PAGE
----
Evolution of fairness in the not quite ultimatum game

Genki Ichinose*, Hiroki Sayama

*Corresponding author for this work

Research output: Contribution to journalArticlepeer-review

24 Citations (Scopus)


The Ultimatum Game (UG) is an economic game where two players (proposer and responder) decide how to split a certain amount of money. While traditional economic theories based on rational decision making predict that the proposer should make a minimal offer and the responder should accept it, human subjects tend to behave more fairly in UG. Previous studies suggested that extra information such as reputation, empathy, or spatial structure is needed for fairness to evolve in UG. Here we show that fairness can evolve without additional information if players make decisions probabilistically and may continue interactions when the offer is rejected, which we call the Not Quite Ultimatum Game (NQUG). Evolutionary simulations of NQUG showed that the probabilistic decision making contributes to the increase of proposers' offer amounts to avoid rejection, while the repetition of the game works to responders' advantage because they can wait until a good offer comes. These simple extensions greatly promote evolution of fairness in both proposers' offers and responders' acceptance thresholds.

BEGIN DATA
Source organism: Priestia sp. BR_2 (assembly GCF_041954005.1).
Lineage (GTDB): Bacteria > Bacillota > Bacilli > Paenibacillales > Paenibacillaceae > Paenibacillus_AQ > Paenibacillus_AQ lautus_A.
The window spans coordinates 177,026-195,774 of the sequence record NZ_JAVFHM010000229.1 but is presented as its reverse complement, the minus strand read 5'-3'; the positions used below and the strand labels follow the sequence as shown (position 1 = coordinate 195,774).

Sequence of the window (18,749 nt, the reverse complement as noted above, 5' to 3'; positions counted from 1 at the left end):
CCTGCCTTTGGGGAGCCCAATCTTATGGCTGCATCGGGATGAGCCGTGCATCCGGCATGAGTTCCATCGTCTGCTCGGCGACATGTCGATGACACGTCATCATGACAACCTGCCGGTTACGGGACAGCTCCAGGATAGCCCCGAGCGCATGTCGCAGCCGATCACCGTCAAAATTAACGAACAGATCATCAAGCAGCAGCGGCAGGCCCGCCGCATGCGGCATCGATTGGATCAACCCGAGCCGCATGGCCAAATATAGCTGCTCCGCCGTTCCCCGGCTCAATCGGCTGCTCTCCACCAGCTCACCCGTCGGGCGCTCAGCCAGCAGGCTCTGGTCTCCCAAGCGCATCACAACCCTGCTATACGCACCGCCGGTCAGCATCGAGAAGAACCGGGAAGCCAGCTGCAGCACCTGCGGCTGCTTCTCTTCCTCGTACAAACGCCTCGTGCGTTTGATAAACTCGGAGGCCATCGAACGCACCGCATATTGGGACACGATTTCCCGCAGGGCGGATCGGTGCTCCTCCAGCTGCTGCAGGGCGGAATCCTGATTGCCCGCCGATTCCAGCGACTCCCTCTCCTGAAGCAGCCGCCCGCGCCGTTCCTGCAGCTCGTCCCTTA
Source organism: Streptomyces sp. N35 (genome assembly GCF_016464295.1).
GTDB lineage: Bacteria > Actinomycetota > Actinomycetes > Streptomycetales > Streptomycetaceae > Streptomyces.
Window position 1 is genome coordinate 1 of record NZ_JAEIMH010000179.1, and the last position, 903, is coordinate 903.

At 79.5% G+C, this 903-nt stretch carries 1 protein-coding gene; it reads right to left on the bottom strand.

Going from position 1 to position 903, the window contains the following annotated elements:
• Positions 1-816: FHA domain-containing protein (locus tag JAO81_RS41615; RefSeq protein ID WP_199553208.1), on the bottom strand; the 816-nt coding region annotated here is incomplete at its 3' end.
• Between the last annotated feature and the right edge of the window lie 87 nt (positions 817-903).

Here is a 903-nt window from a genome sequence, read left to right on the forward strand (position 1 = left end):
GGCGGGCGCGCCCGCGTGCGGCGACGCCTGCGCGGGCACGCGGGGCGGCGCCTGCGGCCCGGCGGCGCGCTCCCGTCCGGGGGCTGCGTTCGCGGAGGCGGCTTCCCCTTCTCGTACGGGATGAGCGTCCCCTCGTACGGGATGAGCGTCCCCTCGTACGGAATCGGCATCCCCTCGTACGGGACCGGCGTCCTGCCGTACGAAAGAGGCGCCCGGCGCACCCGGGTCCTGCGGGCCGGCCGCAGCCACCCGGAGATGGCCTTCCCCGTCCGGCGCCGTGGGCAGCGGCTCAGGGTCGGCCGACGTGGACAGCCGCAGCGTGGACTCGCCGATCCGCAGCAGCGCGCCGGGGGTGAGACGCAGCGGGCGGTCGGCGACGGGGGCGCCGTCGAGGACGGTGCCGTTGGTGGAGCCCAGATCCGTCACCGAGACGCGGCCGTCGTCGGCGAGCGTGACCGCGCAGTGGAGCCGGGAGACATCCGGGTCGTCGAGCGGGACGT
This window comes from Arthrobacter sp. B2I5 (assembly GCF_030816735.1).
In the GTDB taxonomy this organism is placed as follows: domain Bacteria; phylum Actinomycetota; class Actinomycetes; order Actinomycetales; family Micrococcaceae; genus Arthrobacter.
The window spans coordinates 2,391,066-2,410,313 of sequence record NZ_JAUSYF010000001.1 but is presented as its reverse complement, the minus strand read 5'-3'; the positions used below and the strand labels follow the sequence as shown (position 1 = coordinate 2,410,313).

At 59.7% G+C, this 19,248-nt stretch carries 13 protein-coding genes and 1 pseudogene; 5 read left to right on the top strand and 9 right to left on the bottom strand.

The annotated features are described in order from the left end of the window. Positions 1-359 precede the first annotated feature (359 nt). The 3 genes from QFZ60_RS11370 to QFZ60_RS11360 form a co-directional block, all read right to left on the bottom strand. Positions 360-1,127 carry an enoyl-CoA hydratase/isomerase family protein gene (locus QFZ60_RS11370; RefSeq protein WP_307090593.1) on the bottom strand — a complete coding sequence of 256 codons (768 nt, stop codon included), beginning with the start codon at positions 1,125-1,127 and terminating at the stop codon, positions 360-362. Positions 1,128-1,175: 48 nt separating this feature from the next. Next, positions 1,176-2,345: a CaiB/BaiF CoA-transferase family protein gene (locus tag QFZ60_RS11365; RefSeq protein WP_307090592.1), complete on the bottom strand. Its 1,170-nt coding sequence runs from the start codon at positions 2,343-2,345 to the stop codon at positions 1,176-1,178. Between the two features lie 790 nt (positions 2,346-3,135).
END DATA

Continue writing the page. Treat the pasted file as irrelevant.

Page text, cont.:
Original languageEnglish
Article number5104
JournalScientific reports
Publication statusPublished - 2014 May 29
Externally publishedYes

ASJC Scopus subject areas

  • General


Dive into the research topics of 'Evolution of fairness in the not quite ultimatum game'. Together they form a unique fingerprint.

Cite this